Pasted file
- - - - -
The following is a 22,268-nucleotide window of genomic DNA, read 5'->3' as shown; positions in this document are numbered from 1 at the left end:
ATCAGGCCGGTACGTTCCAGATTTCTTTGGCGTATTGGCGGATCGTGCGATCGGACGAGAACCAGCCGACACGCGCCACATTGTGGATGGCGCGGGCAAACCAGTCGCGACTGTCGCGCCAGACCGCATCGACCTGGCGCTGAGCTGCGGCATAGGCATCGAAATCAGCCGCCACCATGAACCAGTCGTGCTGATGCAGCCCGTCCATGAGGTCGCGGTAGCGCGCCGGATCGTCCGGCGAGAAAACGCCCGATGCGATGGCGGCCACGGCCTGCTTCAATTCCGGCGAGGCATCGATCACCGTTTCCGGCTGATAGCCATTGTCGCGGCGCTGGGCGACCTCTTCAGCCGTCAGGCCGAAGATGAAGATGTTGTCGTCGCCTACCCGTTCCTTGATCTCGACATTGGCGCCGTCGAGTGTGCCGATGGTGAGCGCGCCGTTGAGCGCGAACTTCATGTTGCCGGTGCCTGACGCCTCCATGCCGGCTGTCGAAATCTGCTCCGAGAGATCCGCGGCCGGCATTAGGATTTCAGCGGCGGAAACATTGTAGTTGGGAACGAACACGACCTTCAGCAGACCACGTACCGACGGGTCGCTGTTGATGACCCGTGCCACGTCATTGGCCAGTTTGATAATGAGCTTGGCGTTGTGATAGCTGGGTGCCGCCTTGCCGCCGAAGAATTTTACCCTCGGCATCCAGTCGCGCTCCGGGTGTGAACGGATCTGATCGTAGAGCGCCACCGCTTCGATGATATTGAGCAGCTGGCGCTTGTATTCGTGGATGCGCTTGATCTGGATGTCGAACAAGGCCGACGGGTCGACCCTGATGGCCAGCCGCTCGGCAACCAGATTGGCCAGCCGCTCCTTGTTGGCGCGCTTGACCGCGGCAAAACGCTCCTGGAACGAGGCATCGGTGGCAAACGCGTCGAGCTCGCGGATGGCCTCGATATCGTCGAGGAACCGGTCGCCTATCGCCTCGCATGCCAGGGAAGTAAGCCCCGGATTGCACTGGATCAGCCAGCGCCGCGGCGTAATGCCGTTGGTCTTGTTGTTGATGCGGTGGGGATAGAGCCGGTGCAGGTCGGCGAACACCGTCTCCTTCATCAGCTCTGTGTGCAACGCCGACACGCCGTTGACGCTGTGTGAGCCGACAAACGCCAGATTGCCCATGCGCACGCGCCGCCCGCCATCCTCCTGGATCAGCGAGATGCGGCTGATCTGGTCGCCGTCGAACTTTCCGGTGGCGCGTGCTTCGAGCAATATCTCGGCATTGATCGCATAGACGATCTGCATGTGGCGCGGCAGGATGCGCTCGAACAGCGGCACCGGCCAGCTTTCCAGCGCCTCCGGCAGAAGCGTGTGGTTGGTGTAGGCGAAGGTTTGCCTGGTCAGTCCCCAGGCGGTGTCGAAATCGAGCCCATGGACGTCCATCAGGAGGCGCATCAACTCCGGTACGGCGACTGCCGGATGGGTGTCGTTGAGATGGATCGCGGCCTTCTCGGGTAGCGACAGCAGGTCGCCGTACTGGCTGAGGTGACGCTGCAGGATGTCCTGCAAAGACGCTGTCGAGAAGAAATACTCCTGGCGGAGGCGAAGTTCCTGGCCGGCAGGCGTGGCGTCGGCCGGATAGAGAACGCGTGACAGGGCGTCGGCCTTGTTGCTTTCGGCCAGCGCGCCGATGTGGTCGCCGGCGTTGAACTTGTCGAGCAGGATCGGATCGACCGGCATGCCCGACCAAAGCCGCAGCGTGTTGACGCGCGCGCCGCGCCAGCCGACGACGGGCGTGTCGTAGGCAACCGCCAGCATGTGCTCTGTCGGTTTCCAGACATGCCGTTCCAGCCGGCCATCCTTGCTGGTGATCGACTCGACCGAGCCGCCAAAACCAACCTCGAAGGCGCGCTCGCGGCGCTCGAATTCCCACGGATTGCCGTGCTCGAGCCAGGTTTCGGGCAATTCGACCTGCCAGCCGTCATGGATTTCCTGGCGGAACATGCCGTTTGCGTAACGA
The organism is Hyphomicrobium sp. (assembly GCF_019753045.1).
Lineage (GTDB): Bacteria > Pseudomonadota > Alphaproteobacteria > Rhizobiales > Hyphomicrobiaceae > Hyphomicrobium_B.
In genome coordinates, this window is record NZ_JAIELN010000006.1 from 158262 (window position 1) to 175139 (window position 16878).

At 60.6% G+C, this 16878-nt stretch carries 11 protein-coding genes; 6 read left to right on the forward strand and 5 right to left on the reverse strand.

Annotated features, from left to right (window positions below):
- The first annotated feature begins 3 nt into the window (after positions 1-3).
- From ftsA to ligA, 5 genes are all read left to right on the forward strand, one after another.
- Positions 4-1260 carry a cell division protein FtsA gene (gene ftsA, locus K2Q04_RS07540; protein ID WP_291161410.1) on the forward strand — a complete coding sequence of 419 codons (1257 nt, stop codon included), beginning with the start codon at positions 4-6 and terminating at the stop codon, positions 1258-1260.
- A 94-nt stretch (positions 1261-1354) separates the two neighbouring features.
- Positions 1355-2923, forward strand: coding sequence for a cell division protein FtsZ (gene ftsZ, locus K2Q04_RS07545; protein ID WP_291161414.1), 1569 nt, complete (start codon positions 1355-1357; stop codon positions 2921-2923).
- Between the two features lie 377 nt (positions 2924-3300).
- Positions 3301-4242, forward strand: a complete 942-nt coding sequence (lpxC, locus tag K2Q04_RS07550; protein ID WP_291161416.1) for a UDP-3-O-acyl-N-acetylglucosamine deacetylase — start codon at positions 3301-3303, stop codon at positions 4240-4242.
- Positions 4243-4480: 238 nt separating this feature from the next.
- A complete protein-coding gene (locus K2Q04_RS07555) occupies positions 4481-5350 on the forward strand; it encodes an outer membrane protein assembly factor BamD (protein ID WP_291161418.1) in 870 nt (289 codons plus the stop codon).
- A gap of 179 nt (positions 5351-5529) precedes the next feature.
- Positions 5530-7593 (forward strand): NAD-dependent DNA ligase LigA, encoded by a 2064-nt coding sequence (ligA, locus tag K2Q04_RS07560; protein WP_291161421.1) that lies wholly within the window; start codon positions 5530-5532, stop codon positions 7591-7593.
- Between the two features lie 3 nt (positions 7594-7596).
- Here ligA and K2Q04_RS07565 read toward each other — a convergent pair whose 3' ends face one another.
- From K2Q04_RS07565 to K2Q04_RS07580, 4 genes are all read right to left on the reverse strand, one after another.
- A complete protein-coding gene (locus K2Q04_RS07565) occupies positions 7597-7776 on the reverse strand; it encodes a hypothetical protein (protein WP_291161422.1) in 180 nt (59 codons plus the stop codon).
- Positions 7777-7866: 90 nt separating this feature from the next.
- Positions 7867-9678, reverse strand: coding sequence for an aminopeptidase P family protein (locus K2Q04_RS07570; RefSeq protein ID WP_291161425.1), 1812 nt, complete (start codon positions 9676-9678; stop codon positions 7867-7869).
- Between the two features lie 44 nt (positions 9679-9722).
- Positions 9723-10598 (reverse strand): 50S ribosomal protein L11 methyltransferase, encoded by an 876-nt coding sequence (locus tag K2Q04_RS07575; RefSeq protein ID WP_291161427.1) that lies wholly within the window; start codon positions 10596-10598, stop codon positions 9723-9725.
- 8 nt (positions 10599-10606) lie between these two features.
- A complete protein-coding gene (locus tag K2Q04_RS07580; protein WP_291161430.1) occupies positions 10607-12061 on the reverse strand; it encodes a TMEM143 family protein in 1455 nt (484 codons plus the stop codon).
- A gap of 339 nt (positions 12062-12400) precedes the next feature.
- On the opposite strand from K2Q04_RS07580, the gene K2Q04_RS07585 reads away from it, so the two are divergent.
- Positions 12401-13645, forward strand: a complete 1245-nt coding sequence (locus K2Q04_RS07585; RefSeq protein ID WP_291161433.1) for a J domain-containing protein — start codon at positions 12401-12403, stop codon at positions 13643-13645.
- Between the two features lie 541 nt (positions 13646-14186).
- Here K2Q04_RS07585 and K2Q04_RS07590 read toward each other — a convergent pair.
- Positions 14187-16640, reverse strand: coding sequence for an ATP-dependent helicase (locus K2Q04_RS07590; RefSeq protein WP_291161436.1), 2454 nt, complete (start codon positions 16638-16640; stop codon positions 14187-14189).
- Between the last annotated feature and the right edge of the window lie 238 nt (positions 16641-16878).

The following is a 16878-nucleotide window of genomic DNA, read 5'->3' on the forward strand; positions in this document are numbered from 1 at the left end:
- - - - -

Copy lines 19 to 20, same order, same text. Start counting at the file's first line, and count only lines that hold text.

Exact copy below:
- Between the two features lie 3 nt (positions 7594-7596).
- Here ligA and K2Q04_RS07565 read toward each other — a convergent pair whose 3' ends face one another.